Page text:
It took female activists and reformers almost 100 years to win the right to vote. The campaign for this right was not easy. Disagreements over strategy threatened to cripple the movement more than once. However, the 19th amendment was finally ratified in 1920, enfranchising all American women and declaring for the first time that they, like men, deserve all the rights and responsibilities of citizenship. On Election Day in 1920, millions of American women exercised their right to vote for the first time.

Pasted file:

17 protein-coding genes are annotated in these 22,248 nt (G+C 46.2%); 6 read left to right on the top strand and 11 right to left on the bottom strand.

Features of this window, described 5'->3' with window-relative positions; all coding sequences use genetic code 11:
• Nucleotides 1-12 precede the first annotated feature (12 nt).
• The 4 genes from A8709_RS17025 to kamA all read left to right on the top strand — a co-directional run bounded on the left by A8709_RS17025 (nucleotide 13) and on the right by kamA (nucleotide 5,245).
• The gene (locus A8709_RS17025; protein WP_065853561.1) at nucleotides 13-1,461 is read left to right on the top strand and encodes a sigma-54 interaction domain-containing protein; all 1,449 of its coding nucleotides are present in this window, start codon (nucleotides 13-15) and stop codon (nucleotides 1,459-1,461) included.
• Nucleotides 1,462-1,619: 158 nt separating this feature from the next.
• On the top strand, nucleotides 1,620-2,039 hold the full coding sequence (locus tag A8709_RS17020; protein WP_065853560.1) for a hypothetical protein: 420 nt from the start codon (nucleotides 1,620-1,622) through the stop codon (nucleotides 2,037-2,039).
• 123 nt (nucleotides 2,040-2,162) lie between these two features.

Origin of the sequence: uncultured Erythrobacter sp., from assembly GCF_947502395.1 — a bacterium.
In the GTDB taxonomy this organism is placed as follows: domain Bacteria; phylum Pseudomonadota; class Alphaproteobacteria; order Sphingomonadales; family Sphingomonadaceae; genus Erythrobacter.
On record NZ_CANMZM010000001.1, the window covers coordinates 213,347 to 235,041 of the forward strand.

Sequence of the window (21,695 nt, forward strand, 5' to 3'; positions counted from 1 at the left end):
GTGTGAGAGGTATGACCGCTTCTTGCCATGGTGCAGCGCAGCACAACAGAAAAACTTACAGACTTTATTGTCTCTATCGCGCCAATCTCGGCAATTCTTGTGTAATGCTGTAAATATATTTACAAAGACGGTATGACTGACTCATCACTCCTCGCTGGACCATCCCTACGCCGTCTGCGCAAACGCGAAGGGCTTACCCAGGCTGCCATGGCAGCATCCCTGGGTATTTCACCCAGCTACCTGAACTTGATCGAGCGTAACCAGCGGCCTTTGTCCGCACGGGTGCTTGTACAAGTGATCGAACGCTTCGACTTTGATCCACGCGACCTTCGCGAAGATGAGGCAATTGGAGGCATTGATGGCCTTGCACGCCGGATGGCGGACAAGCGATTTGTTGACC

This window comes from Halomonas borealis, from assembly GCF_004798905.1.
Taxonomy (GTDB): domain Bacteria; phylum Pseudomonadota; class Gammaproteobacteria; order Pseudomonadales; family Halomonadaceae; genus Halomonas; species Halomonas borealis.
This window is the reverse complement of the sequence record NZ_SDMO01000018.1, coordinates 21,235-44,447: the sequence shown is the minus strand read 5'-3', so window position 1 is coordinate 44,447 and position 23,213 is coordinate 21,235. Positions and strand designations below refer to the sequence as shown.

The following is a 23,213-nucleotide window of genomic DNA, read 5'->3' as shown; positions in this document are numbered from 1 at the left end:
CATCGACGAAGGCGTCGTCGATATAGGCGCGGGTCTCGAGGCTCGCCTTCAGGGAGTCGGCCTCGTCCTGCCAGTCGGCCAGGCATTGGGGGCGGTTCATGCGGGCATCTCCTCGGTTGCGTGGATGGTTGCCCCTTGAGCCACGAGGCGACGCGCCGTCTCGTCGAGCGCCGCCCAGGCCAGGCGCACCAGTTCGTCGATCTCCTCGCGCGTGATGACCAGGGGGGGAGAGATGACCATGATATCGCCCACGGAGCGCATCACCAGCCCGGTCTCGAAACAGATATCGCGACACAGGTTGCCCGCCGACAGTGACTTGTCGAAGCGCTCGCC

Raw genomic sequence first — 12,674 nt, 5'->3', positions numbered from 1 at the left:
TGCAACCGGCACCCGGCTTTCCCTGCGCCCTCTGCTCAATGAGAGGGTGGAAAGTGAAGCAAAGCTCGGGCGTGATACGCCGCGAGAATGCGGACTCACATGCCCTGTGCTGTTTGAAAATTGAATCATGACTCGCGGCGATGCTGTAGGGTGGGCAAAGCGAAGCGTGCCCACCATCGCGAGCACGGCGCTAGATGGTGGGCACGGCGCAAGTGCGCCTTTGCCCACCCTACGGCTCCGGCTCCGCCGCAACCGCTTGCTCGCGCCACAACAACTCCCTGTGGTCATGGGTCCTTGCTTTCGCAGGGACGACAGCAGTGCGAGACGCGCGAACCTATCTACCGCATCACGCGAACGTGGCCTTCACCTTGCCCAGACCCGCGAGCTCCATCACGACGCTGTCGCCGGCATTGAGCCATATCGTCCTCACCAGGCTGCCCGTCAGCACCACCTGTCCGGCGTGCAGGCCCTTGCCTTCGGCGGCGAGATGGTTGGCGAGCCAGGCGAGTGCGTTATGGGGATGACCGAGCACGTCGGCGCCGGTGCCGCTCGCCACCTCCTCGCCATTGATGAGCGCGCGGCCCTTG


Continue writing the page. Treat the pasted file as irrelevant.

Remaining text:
The campaign for women’s suffrage began in the decades before the Civil War. During the 1820s and 30s, most states had extended the franchise to all white men, regardless of how much money or property they had. At the same time, all sorts of reform groups were proliferating across the United States–temperance clubs, religious movements and moral-reform societies, anti-slavery organizations–and in many of these, women played a prominent role. Meanwhile, many American women were beginning to chafe against what historians have called the “Cult of True Womanhood”: that is, the idea that the only “true” woman was a pious, submissive wife and mother concerned exclusively with home and family. Put together, all of these contributed to a new way of thinking about what it meant to be a woman and a citizen in the United States.